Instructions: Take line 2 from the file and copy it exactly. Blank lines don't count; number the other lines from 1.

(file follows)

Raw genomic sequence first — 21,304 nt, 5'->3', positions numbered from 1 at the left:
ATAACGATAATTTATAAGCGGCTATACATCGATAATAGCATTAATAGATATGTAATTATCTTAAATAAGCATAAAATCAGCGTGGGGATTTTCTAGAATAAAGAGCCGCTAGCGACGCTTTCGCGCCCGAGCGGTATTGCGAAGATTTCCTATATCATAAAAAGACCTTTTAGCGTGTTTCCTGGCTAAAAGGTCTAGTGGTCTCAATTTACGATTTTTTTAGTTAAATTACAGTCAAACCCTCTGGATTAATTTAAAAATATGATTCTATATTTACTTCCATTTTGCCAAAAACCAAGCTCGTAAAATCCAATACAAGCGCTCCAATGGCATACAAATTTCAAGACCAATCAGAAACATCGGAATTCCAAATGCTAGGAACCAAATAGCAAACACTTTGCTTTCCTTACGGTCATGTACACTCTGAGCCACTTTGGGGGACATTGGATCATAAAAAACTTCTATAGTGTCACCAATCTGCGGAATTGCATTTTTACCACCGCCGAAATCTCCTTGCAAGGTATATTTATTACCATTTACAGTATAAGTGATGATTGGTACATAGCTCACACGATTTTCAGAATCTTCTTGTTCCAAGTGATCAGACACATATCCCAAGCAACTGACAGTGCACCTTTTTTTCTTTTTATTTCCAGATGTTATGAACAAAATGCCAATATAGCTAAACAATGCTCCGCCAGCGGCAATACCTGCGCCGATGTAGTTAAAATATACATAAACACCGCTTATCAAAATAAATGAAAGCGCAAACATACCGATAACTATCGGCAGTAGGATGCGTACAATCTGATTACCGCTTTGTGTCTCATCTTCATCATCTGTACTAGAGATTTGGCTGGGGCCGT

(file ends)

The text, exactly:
ATAACGATAATTTATAAGCGGCTATACATCGATAATAGCATTAATAGATATGTAATTATCTTAAATAAGCATAAAATCAGCGTGGGGATTTTCTAGAATAAAGAGCCGCTAGCGACGCTTTCGCGCCCGAGCGGTATTGCGAAGATTTCCTATATCATAAAAAGACCTTTTAGCGTGTTTCCTGGCTAAAAGGTCTAGTGGTCTCAATTTACGATTTTTTTAGTTAAATTACAGTCAAACCCTCTGGATTAATTTAAAAATATGATTCTATATTTACTTCCATTTTGCCAAAAACCAAGCTCGTAAAATCCAATACAAGCGCTCCAATGGCATACAAATTTCAAGACCAATCAGAAACATCGGAATTCCAAATGCTAGGAACCAAATAGCAAACACTTTGCTTTCCTTACGGTCATGTACACTCTGAGCCACTTTGGGGGACATTGGATCATAAAAAACTTCTATAGTGTCACCAATCTGCGGAATTGCATTTTTACCACCGCCGAAATCTCCTTGCAAGGTATATTTATTACCATTTACAGTATAAGTGATGATTGGTACATAGCTCACACGATTTTCAGAATCTTCTTGTTCCAAGTGATCAGACACATATCCCAAGCAACTGACAGTGCACCTTTTTTTCTTTTTATTTCCAGATGTTATGAACAAAATGCCAATATAGCTAAACAATGCTCCGCCAGCGGCAATACCTGCGCCGATGTAGTTAAAATATACATAAACACCGCTTATCAAAATAAATGAAAGCGCAAACATACCGATAACTATCGGCAGTAGGATGCGTACAATCTGATTACCGCTTTGTGTCTCATCTTCATCATCTGTACTAGAGATTTGGCTGGGGCCGT